Whole business securitizations are supposed to insulate investors from corporate mismanagement. They hold bonds issued by a bankruptcy-remote trust that purchases the company's assets, rather than debt issued by the company itself.
A fight for control of Harley Marine Services, which closed a $455 million whole-business securitization less than two months ago, is putting this idea to the test — and spooking bondholders in the process.
The legal fight over the petroleum transport and bunker service specialty firm pits founder Harley Franco against the Seattle-based company’s minority private equity investor Macquarie Group. In a lawsuit filed on July 2 in Delaware, the Australian-based financial giant accused Franco of embezzlement and fraud — and Harley Marine successfully gained the support of the firm’s chief operating officer in voting to unseat and remove Franco in order to sell the company.
Franco countersued in Washington state, accusing Macquarie and COO Mark Godden of breaching their fiduciary duties in trying to oust Franco. Franco won a temporary restraining order in the Washington court that restored him to his role as chairman and CEO.
Franco argued in his lawsuit that the courtroom tussle has threatened to disrupt customer and banker relationships for the company. It already has impacted the two classes of notes that were offered in a securitization that priced in May.
Some investors have taken flight, unloading their bond holdings, which are now trading at a discount to face value as a result, according to Kroll Bond Rating Agency, which issued a statement Thursday meant to reassure investors. The Class A senior notes, which have a weighted average life of 3.8 years and are rated BBB by Kroll initially priced at 101 of face value and pay N + 275 basis points (for an initial yield of 5.75%). They are now trading at 384 basis points over the benchmark.
Likewise, the Class B notes, which are rated BB and have a weighted average life of 2.0 years, initially priced at 102 of face value and pay 394 over the benchmark; they have fallen to 97 cents on the dollar, resulting in an effective spread of 703 basis points.
“[A]t this point, nothing indicates that credit risk in the transaction has increased,” Kroll stated in its report. It said the company is operating “as usual” and the latest servicer report showed a “robust” securitization cash flow that provided an interest coverage ratio of 2.44 x — “well above” the 1.75x trigger that would require proceeds to be diverted toward paying down the notes early.
“It is possible that the negative headlines and/or change in management could cause some clients to cancel their contracts with HMS or employees to leave the company,” the report states. However, “currently, we do not view this as a likely outcome.”
A management change and sale by Macquarie could trigger a change-of-control event that would set in motion early amortization if Franco’s holdings fall below 20% after his ouster and Godden remains as a director or officer, according to Kroll. (Also, if a new management team of at least four executives is in place with or without Godden on board, the early payoff requirement could occur after six months.)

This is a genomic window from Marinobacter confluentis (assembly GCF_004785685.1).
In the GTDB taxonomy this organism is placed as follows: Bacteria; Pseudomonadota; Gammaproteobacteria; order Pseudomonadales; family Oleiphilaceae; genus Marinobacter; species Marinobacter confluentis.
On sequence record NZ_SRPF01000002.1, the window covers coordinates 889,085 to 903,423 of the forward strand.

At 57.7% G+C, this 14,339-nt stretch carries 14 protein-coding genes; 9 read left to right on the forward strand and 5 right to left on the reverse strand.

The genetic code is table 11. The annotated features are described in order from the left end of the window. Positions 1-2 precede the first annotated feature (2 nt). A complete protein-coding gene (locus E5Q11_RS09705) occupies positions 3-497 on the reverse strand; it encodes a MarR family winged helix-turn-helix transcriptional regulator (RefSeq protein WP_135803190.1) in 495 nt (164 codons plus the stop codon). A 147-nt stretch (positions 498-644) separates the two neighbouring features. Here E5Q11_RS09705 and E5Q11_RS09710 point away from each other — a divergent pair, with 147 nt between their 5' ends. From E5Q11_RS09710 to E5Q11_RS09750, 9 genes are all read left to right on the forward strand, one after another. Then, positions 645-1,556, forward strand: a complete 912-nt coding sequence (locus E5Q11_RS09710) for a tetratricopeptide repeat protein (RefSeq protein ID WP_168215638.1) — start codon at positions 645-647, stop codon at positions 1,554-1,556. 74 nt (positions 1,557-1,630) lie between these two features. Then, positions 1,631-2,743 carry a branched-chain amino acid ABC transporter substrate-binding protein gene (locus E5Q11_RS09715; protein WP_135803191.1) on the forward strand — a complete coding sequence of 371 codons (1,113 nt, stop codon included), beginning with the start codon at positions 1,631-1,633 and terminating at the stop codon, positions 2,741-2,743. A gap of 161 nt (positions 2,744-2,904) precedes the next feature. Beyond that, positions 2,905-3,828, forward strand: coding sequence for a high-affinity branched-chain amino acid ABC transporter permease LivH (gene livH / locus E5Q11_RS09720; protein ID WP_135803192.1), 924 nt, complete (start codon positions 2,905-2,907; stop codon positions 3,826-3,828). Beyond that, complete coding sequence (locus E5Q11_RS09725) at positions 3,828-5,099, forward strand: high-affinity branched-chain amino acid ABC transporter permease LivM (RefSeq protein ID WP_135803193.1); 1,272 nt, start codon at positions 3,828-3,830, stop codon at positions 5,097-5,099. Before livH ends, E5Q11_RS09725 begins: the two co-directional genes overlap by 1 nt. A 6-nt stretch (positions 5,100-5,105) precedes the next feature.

A rapid amortization would bring some reinvestment risk for original bondholders, Kroll noted, “but should not otherwise affect returns. However, for those investors who purchased the bonds in the secondary market at a discount or premium, returns could be greatly enhanced or reduced.”
Kroll stated it expected “further clarity” by the end of the week on how the lawsuit would proceed due to the two different jurisdictions involved in the dispute.
In Macquarie’s original lawsuit, the PE firm alleged it found through an audit that Franco had misappropriated over $3.6 million of assets and funds to pay personal expenses. According to the Seattle Times, Franco’s response argued that “contrary to Macquarie’s allegations, Harley Marine 'is highly profitable and Franco is not at all in a strained financial position. In fact, Franco has a net worth of over $200 million.’ ”
Harley Marine’s whole-business securitization involved the proceeds from contracts on the operation of 122 vessels owned or leased by Harley (61 barges and 61 tugboats) that maneuver between nine ports in Alaska, the East and West Coasts and the Gulf of Mexico. The company had $189 million in revenue in 2017 and $45 million in earnings, according to a securitization presale report from Kroll. (Earnings declined for two consecutive years from a peak $50 million in 2015.)
Franco founded the company in 1987 as a full-service marine logistics company involved in bunkering, fuel terminal transportation, ship assist and escort, harbor and contract services and terminal services.
Harley’s long-term customers include major petroleum firms such as Phillips 66, Andeavor (formerly Tesoro), Chevron, Shell and BP. Most of its contracts are one-to-five-year “time charter” contracts in which the company pays for costs of operations except for moorage and fuel expenditures.